Raúl Grijalva was at a Capitol Hill bar earlier today when Interior Secretary Ryan Zinke fired off a tweet calling him a drunkard, according to multiple sources.
The Arizona Democrat and likely next House Natural Resources Committee chairman left the Tune Inn on Pennsylvania Avenue shortly after Zinke blasted out his extraordinarily harsh tweet to 88,000-plus followers, the multiple sources told E&E News. Zinke suggestively cited the same bar in his 12:02 p.m. tweet, writing #TuneInnForMore.
Now Grijalva, Zinke and many others around them must deal with the aftermath of a rhetorical savaging that raises questions about Zinke's motives, smudges the boundary between public and private lives, and roughens the road ahead for a department already facing a brutal new year.
On its face, Zinke's blasting of Grijalva for his "drunken and hostile behavior" and for working at the "bottom of the bottle" violated every convention for a Cabinet secretary facing congressional scrutiny (Greenwire, Nov. 30).
As the expected next chairman of the Natural Resources Committee, Grijalva starting next year can comb through Interior's budget, personnel, policies and political ties. He'll wield subpoena power, which he has already threatened to use.
While some administration officials strive for relentlessly civil tones even while getting grilled, personal tensions between Zinke and Grijalva have escalated. In a USA Today opinion piece today, Grijalva called for Zinke's resignation.
Zinke "holds his job as a public trust, not as a stepping stone to his further personal ambitions. He has abused that trust and damaged the Interior Department in the process. The least he can do is step down and give his successor a chance to begin reversing that damage," Grijalva wrote.
Grijalva itemized ongoing investigations into Zinke, including one reportedly referred to the Justice Department, and indicated Democrats will be probing further into what he called Zinke's "ethical and managerial failings."
By lashing back so viscerally, Zinke gave more ammunition to his critics who are already locked and loaded.
"It's unbecoming of a cabinet secretary," Center for Western Priorities Executive Director Jennifer Rokala said in a statement. "It's also foolish to pick a fight with a member of Congress who will soon have oversight and subpoena power over your agency."
Within the Trump administration, though, combativeness can be construed as a virtue in the eyes of a mercurial president, who stood by Supreme Court nominee Brett Kavanaugh after he came out swinging in his Senate confirmation hearing.
Some congressional Republicans, too, think they can put Grijalva on the defensive.
"If anyone should resign, it should be Rep. Grijalva," the Congressional Western Caucus said in a tweet.
Adam Sarvana, communications director for the House Natural Resources Committee's Democrats, referred to the statement the office released on the matter. He added: "Rep. Grijalva is not drunk at work and does not create a hostile workplace environment."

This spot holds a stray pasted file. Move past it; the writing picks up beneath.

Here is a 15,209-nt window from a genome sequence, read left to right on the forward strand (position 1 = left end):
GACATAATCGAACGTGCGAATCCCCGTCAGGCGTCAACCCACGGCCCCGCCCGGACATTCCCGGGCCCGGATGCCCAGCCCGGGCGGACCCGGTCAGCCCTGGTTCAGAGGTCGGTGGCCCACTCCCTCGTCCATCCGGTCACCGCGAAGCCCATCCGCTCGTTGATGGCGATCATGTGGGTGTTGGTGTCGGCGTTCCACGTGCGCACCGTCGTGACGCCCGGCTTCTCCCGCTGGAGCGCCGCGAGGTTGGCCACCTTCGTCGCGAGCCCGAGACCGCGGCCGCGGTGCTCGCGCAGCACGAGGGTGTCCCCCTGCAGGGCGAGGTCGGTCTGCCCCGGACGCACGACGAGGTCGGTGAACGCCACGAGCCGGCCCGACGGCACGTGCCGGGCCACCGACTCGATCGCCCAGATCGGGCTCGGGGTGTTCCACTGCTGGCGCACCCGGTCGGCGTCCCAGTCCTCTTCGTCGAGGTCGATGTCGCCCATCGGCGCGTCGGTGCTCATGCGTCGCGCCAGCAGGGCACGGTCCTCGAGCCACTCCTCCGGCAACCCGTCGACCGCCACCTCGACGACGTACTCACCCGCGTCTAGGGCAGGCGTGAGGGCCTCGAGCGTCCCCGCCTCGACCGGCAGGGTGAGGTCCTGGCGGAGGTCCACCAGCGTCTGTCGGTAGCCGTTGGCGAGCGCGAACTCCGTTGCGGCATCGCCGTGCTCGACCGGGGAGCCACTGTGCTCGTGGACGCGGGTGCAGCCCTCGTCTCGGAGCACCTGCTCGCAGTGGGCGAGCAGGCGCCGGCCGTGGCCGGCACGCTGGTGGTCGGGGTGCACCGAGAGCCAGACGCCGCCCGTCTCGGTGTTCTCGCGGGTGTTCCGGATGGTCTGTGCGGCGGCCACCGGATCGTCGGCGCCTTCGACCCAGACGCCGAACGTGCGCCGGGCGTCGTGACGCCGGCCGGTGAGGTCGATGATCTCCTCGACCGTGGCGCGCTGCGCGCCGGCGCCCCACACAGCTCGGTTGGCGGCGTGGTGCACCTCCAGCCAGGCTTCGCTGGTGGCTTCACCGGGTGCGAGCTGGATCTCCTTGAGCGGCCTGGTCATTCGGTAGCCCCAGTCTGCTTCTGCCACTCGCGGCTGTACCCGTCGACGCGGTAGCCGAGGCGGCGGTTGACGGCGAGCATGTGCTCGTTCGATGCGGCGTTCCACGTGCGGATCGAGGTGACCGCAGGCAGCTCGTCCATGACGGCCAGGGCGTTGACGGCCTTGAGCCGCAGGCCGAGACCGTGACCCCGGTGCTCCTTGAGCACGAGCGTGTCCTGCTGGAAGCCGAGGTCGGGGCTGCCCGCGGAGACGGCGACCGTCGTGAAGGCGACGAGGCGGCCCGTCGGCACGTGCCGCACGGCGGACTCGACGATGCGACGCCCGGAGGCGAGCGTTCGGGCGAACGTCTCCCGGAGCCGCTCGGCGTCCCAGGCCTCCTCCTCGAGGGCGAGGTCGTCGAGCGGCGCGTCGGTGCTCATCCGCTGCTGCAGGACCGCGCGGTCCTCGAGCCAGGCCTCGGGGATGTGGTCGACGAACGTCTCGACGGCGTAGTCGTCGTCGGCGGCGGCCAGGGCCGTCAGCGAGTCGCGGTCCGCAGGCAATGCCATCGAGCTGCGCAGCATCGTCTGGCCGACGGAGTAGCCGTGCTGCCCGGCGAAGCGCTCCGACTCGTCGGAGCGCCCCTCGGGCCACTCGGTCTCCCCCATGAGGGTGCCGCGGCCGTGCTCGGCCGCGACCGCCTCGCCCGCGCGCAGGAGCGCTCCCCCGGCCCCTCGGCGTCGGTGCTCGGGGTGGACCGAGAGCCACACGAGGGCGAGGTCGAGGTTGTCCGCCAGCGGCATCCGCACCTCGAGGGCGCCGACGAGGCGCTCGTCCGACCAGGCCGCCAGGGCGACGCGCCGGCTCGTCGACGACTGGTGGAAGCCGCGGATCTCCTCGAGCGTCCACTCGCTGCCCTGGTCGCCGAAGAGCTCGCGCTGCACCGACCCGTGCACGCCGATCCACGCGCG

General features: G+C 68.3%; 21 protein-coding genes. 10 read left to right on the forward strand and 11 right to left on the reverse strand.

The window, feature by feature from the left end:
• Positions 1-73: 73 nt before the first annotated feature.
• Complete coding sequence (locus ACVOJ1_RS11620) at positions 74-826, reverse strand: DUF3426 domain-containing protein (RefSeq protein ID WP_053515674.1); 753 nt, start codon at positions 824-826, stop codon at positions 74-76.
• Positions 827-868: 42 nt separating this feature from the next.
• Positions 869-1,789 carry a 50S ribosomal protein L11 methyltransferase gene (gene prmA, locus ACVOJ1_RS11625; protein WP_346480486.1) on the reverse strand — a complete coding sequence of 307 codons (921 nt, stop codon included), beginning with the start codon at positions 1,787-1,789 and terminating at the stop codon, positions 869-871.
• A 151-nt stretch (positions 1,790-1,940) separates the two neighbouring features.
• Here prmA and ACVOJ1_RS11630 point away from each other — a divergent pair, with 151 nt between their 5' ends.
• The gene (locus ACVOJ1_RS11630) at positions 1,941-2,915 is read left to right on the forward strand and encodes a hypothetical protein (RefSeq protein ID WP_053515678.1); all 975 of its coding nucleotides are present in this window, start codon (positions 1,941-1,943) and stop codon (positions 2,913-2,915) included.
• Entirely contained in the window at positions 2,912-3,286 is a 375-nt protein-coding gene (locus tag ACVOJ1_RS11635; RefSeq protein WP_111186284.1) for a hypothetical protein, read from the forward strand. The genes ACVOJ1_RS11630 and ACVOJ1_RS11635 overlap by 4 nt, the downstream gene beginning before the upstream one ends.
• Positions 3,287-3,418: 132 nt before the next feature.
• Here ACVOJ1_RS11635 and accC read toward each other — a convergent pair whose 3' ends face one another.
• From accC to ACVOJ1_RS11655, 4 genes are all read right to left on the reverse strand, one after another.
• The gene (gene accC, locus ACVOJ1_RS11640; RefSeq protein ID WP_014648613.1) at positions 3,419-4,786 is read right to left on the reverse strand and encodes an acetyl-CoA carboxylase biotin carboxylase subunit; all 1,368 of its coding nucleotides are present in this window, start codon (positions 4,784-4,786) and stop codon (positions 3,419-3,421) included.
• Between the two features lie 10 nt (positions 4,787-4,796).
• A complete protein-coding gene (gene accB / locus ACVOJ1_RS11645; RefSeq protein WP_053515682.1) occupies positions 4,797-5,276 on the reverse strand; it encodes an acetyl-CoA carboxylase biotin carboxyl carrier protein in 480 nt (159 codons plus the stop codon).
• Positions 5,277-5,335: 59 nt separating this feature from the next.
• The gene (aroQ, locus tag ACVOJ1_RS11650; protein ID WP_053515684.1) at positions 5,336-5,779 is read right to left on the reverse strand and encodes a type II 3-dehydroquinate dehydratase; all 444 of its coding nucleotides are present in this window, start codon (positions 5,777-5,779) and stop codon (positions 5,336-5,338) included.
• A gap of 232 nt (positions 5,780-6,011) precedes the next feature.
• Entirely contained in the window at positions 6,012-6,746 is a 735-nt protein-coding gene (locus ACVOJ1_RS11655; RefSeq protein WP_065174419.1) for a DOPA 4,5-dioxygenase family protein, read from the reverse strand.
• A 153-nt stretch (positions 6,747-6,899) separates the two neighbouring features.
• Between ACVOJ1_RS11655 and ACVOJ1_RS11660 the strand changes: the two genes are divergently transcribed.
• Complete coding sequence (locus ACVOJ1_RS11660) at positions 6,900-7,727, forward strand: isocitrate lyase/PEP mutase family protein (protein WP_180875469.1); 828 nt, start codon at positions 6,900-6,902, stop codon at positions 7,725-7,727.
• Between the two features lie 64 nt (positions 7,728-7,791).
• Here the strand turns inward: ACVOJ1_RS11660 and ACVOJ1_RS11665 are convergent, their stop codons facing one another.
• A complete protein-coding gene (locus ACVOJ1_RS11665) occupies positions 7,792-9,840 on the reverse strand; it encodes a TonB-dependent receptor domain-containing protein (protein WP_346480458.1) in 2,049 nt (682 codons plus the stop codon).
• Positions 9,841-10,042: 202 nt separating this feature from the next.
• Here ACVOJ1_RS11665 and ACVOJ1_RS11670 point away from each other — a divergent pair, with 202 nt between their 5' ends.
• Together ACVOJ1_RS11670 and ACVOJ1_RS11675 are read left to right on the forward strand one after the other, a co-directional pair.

In 2015, a female former Grijalva aide received $48,000 in severance pay as part of a settlement agreement stemming from her allegations of a hostile work environment.
The money came out of the Natural Resources Committee's operating funds.
Grijalva told E&E News in November 2017 that the allegations he was frequently drunk at work and created a hostile work environment had "no merit."
He said at the time, "It's frustrating for me because I feel handcuffed that I can't respond like I want to," referring to the confidentiality clause he and the employee signed restricting them from discussing the details of the complaint and settlement (E&E Daily, Nov. 30, 2017).
Grijalva further defended himself in a December 2017 op-ed in the Arizona Daily Star.
"As I have now had to make clear to multiple news outlets, I do not work while drunk and have never had a hostile workplace environment," he wrote.
In his memoir, "American Commander," Zinke recounts some of his own experiences with booze.
"Among the SEALs, alcohol was used as frequently as firearms and chewing gum," Zinke wrote. "There was a bar in every team room. Despite that, no man drank on duty. But once that beer lamp was lit, man, these guys drank like Prohibition was right around the corner."
In a brief statement today, Grijalva said simply that "the American people know who I'm here to serve, and they know in whose interests I'm acting. They don't know the same about Secretary Zinke."
The Arizona Democrat was scheduled to do an interview with C-SPAN's newsmakers at 12:30 p.m. today, which he canceled before noon, citing health concerns.
The Tune Inn, steps from the Capitol on the House side, is a popular watering hole for congressional staff, reporters and the occasional lawmaker. It's a diverse bar — 20-something Hill staffers mingling with military veterans, tourists and neighborhood residents — underneath various stuffed bears and deer mounted on the walls.
The bar and restaurant was packed today during lunch, with people eating and drinking to Elton John's "Tiny Dancer" and Bonnie Tyler's "Total Eclipse of the Heart" while watching CNN's coverage of a magnitude 7.0 earthquake near Anchorage, Alaska.
Reporter Adam Aton contributed.